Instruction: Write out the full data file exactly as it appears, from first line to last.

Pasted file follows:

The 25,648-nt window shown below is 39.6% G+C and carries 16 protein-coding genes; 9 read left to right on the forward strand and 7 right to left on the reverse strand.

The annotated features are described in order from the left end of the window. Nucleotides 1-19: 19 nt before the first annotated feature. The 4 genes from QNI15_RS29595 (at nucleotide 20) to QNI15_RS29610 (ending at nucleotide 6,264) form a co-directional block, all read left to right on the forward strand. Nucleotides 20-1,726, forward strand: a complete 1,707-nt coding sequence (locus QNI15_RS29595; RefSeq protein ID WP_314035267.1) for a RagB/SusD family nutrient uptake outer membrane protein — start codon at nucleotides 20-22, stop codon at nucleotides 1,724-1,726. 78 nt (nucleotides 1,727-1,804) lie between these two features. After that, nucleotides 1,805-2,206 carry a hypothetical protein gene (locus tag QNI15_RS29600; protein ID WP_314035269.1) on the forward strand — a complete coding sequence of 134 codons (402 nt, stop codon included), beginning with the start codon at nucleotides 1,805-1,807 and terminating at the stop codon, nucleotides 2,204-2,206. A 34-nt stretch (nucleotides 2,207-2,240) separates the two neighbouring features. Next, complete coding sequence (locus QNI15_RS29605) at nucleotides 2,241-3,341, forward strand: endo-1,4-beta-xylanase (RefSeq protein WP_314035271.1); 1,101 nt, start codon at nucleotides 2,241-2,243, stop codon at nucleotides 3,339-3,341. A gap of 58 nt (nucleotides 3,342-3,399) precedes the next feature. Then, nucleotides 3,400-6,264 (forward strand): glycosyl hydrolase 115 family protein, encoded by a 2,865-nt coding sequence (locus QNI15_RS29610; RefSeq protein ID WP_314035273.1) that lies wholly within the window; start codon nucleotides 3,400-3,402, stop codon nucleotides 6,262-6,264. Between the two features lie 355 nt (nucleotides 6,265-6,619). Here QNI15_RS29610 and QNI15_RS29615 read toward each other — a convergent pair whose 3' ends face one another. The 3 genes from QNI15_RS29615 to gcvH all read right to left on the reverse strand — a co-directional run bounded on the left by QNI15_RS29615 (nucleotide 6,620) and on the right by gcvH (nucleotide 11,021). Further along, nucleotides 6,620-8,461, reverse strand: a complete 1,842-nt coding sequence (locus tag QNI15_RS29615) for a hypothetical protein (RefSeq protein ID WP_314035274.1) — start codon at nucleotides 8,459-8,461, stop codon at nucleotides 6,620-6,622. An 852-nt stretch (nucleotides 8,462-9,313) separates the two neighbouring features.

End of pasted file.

The 25,648-nt window shown below is 39.6% G+C and carries 16 protein-coding genes; 9 read left to right on the forward strand and 7 right to left on the reverse strand.

The annotated features are described in order from the left end of the window. Nucleotides 1-19: 19 nt before the first annotated feature. The 4 genes from QNI15_RS29595 (at nucleotide 20) to QNI15_RS29610 (ending at nucleotide 6,264) form a co-directional block, all read left to right on the forward strand. Nucleotides 20-1,726, forward strand: a complete 1,707-nt coding sequence (locus QNI15_RS29595; RefSeq protein ID WP_314035267.1) for a RagB/SusD family nutrient uptake outer membrane protein — start codon at nucleotides 20-22, stop codon at nucleotides 1,724-1,726. 78 nt (nucleotides 1,727-1,804) lie between these two features. After that, nucleotides 1,805-2,206 carry a hypothetical protein gene (locus tag QNI15_RS29600; protein ID WP_314035269.1) on the forward strand — a complete coding sequence of 134 codons (402 nt, stop codon included), beginning with the start codon at nucleotides 1,805-1,807 and terminating at the stop codon, nucleotides 2,204-2,206. A 34-nt stretch (nucleotides 2,207-2,240) separates the two neighbouring features. Next, complete coding sequence (locus QNI15_RS29605) at nucleotides 2,241-3,341, forward strand: endo-1,4-beta-xylanase (RefSeq protein WP_314035271.1); 1,101 nt, start codon at nucleotides 2,241-2,243, stop codon at nucleotides 3,339-3,341. A gap of 58 nt (nucleotides 3,342-3,399) precedes the next feature. Then, nucleotides 3,400-6,264 (forward strand): glycosyl hydrolase 115 family protein, encoded by a 2,865-nt coding sequence (locus QNI15_RS29610; RefSeq protein ID WP_314035273.1) that lies wholly within the window; start codon nucleotides 3,400-3,402, stop codon nucleotides 6,262-6,264. Between the two features lie 355 nt (nucleotides 6,265-6,619). Here QNI15_RS29610 and QNI15_RS29615 read toward each other — a convergent pair whose 3' ends face one another. The 3 genes from QNI15_RS29615 to gcvH all read right to left on the reverse strand — a co-directional run bounded on the left by QNI15_RS29615 (nucleotide 6,620) and on the right by gcvH (nucleotide 11,021). Further along, nucleotides 6,620-8,461, reverse strand: a complete 1,842-nt coding sequence (locus tag QNI15_RS29615) for a hypothetical protein (RefSeq protein ID WP_314035274.1) — start codon at nucleotides 8,459-8,461, stop codon at nucleotides 6,620-6,622. An 852-nt stretch (nucleotides 8,462-9,313) separates the two neighbouring features.